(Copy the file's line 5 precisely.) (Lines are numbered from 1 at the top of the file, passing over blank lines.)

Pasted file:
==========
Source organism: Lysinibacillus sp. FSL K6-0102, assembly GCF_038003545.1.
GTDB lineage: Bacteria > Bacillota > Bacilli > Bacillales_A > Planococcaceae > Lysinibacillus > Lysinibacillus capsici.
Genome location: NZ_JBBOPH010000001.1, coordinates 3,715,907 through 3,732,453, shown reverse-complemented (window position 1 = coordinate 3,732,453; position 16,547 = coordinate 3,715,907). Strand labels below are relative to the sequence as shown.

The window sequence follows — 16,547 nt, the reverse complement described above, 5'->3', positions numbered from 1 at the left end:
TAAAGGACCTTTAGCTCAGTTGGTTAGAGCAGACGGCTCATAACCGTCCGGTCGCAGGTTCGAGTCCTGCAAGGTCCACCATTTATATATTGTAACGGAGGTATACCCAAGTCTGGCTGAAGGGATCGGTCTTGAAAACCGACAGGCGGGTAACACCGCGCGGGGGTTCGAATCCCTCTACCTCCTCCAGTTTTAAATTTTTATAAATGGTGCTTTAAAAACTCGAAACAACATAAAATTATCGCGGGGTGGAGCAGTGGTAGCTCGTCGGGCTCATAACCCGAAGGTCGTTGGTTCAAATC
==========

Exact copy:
TAAAGGACCTTTAGCTCAGTTGGTTAGAGCAGACGGCTCATAACCGTCCGGTCGCAGGTTCGAGTCCTGCAAGGTCCACCATTTATATATTGTAACGGAGGTATACCCAAGTCTGGCTGAAGGGATCGGTCTTGAAAACCGACAGGCGGGTAACACCGCGCGGGGGTTCGAATCCCTCTACCTCCTCCAGTTTTAAATTTTTATAAATGGTGCTTTAAAAACTCGAAACAACATAAAATTATCGCGGGGTGGAGCAGTGGTAGCTCGTCGGGCTCATAACCCGAAGGTCGTTGGTTCAAATC